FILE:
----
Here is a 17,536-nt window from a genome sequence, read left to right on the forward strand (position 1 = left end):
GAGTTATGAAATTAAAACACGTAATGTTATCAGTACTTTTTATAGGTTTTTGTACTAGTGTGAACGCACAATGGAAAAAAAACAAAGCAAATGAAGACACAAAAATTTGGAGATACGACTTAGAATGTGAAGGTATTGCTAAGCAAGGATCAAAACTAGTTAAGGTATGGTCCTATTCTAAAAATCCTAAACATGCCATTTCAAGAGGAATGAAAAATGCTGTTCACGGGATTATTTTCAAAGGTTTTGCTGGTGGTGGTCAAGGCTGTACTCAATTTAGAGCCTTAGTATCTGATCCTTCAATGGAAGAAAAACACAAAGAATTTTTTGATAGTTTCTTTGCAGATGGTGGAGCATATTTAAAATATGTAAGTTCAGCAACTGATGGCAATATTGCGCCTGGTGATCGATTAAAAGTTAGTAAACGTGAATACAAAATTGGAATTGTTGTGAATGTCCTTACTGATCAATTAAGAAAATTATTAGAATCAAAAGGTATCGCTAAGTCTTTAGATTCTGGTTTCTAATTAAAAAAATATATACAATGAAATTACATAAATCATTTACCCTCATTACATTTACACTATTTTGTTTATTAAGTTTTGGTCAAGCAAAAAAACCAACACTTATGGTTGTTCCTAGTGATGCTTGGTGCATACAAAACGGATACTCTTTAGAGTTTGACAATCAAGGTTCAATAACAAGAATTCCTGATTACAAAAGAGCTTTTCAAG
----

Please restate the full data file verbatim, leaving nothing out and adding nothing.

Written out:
Here is a 17,536-nt window from a genome sequence, read left to right on the forward strand (position 1 = left end):
GAGTTATGAAATTAAAACACGTAATGTTATCAGTACTTTTTATAGGTTTTTGTACTAGTGTGAACGCACAATGGAAAAAAAACAAAGCAAATGAAGACACAAAAATTTGGAGATACGACTTAGAATGTGAAGGTATTGCTAAGCAAGGATCAAAACTAGTTAAGGTATGGTCCTATTCTAAAAATCCTAAACATGCCATTTCAAGAGGAATGAAAAATGCTGTTCACGGGATTATTTTCAAAGGTTTTGCTGGTGGTGGTCAAGGCTGTACTCAATTTAGAGCCTTAGTATCTGATCCTTCAATGGAAGAAAAACACAAAGAATTTTTTGATAGTTTCTTTGCAGATGGTGGAGCATATTTAAAATATGTAAGTTCAGCAACTGATGGCAATATTGCGCCTGGTGATCGATTAAAAGTTAGTAAACGTGAATACAAAATTGGAATTGTTGTGAATGTCCTTACTGATCAATTAAGAAAATTATTAGAATCAAAAGGTATCGCTAAGTCTTTAGATTCTGGTTTCTAATTAAAAAAATATATACAATGAAATTACATAAATCATTTACCCTCATTACATTTACACTATTTTGTTTATTAAGTTTTGGTCAAGCAAAAAAACCAACACTTATGGTTGTTCCTAGTGATGCTTGGTGCATACAAAACGGATACTCTTTAGAGTTTGACAATCAAGGTTCAATAACAAGAATTCCTGATTACAAAAGAGCTTTTCAAG